A general rule of thumb when dealing with protesters is that they don't like to be tricked. So when hundreds of would-be demonstrators from across Italy took advantage Saturday of discount train tickets offered to those participating in the peaceful anti-Bush demonstrations in Rome, they were a little more than miffed to find their discount wasn’t exactly a bargain. The trains with high numbers of discount tickets were significantly delayed and one was even diverted to a suburban station rather than Rome's central station near the starting point of the organized protests. Anti-riot police in Milan blocked a protester-heavy train heading to Rome on the tracks for nearly an hour, prohibiting a handful of protesters from boarding after finding fire extinguishers and other telltale violent protest paraphernalia in rucksacks. By the time everyone arrived and the antiwar march began—nearly two hours late—tension was high.
For the past week, many Italians have been grumbling about President George W. Bush’s visit. He enraged the residents of the medieval district of Trastevere where he had originally planned to visit the Community of Sant'Egidio, a volunteer organization that won a Nobel peace prize in 2002. On Friday morning, over 60 cars were towed from Trastevere at the owners' expense and two weekend weddings forcibly cancelled in the district's church of Santa Maria. Residents had their homes searched and were warned that they couldn't take their trash out for the entire weekend. When the American Embassy announced Friday that the Trastevere visit had been scrapped due to logistical concerns in the 11th hour, residents weren't sure whether to be relieved or angry that all the disruption was for nothing. In other parts of Rome, demonstrators papered the city with anti-Bush billboards and NO WAR signs encouraging Romans to attend the march from Termini train station to Piazza Navona or the massive gathering in Piazza del Popolo. Police, expecting protests similar to those in Rostock, Germany, this week, warned that anyone wearing a mask or carrying a stick could be arrested.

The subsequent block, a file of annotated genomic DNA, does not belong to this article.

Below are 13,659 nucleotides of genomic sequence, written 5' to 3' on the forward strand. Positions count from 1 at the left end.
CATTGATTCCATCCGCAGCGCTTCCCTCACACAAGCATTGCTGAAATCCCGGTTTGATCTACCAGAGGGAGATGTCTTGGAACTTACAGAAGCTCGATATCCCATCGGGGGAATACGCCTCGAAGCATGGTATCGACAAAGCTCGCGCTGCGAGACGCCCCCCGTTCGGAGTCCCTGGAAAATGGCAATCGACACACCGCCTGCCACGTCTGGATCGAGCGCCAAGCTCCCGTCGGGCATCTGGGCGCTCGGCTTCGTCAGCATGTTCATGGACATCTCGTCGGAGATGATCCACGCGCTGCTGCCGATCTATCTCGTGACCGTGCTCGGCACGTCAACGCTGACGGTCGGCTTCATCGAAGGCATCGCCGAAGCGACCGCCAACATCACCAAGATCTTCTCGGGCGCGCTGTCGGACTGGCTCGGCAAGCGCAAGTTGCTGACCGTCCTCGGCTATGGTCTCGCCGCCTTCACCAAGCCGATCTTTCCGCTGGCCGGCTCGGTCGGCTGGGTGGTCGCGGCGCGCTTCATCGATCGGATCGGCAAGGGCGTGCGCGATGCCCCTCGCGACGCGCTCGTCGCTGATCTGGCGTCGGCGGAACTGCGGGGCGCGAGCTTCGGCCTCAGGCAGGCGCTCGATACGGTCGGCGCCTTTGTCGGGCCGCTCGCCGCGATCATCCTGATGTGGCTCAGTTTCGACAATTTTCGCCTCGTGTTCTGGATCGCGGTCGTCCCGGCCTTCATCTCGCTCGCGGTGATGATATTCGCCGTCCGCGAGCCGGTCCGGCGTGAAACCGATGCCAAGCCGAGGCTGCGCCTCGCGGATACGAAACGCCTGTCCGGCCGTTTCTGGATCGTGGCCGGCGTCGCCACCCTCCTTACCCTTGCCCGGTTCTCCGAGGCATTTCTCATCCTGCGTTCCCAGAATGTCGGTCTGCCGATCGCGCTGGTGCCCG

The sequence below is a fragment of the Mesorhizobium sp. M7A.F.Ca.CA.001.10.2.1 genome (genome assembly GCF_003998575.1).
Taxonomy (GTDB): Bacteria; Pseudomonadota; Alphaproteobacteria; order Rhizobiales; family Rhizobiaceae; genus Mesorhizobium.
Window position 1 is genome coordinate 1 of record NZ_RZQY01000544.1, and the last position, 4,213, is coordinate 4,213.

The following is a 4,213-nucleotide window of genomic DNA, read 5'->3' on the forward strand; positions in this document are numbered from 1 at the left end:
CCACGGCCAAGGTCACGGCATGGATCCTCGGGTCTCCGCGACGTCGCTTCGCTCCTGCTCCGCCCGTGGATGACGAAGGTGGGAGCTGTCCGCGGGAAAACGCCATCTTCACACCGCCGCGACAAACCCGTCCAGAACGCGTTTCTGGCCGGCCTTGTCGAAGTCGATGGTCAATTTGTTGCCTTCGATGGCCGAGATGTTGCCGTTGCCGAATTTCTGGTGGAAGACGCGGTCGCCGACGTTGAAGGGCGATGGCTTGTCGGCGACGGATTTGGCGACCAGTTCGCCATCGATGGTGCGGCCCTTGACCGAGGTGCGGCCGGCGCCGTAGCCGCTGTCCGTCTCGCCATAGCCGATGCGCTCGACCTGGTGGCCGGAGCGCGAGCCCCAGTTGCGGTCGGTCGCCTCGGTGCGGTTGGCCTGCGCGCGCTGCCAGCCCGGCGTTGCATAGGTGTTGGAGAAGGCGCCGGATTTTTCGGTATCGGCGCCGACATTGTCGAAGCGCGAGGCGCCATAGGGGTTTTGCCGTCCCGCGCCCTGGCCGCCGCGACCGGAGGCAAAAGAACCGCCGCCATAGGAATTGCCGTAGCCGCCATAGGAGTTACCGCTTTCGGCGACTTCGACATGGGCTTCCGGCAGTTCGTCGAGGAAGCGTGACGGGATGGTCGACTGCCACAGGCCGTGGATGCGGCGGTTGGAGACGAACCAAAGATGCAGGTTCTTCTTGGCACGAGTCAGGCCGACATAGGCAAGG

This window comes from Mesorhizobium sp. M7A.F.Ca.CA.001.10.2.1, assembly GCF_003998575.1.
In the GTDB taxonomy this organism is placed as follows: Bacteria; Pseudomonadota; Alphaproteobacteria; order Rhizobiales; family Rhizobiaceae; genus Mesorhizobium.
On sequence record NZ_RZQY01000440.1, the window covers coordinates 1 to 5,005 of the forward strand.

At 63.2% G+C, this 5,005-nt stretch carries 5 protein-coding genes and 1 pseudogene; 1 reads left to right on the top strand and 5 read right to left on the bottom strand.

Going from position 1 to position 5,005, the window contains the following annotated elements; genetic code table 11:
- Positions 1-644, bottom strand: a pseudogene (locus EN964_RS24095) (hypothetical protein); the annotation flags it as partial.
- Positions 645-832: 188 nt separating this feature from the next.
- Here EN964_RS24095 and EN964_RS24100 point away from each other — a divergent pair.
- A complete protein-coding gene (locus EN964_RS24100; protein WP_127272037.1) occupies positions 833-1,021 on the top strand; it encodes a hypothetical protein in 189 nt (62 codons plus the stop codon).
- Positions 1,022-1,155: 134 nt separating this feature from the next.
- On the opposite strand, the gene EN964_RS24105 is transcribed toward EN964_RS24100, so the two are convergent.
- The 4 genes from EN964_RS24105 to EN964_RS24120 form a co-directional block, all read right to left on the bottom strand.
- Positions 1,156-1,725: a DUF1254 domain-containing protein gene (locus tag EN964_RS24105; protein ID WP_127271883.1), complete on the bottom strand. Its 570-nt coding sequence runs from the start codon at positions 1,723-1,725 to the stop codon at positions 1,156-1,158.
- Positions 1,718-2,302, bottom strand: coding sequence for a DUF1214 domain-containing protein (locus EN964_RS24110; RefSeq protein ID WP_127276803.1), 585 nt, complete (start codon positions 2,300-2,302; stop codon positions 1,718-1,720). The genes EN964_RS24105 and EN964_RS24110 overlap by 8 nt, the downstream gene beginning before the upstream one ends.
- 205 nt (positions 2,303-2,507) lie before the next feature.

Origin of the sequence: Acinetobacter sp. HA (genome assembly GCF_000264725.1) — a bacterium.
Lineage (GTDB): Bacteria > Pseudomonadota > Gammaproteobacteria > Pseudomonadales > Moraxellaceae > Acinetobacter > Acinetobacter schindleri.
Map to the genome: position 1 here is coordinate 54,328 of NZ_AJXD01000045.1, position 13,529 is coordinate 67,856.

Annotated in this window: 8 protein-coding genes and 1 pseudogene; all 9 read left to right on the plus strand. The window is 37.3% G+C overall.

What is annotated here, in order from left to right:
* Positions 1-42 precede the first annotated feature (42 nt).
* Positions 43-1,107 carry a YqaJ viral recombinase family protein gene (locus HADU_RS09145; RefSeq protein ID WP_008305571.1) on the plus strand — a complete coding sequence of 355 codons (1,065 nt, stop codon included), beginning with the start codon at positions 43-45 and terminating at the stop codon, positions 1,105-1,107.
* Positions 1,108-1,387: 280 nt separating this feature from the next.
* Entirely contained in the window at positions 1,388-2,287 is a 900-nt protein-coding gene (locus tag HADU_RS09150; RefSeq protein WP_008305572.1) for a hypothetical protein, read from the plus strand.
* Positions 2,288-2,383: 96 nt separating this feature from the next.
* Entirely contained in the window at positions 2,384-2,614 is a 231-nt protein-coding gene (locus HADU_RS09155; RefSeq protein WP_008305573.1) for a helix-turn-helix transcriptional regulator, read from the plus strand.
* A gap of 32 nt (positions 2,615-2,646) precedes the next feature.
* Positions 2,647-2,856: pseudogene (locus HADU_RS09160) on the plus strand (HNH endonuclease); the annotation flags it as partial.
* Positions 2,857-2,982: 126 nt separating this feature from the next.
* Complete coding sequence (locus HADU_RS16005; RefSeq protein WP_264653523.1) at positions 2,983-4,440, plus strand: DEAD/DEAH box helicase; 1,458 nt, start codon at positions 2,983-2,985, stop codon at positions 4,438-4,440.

The activists—an estimated 100,000 by organizers' count—were protesting a variety of American policies. One group of Italian lawyers holding CIA FUGITIVE signs chided the United States for ignoring the legal trial that began in Milan on Friday, where 26 CIA agents are being tried in absentia for the extraordinary rendition of a Milan imam in 2003. Another group marched with images of the 21 Italian soldiers who lost their lives in Iraq. Yet another group chided Prodi's government, which faces a controversial confidence vote in the coming days that could see it topple completely. In fact, many of his own cabinet members joined the protest in Piazza del Popolo.
In the end, it was about 150 anarchist protesters whose scuffle with riot police near the Piazza Navona that captured the most attention. Twenty people were injured, including three police officers who were hospitalized, as masked demonstrators carrying umbrellas and planks overturned café tables and hurled cobblestones and glass bottles into the crowds and at police. Some broke business windows and shot fireworks, prompting riot police to hurl stones back at them before spraying them with tear gas. Finally, a group of convincingly grungy undercover Italian police officers, complete with their own masks and planks, were able to infiltrate the violent group and haul them away.
Bush, meanwhile, was far away from the protests, tucked inside the lush protected residence of the American ambassador to Rome. He met opposition leader and former prime minister Silvio Berlusconi for a late afternoon coffee where they reportedly discussed Bush visiting his old friend at his Sardinian villa when he's no longer president. For those still demonstrating in Rome Saturday, that couldn't happen soon enough.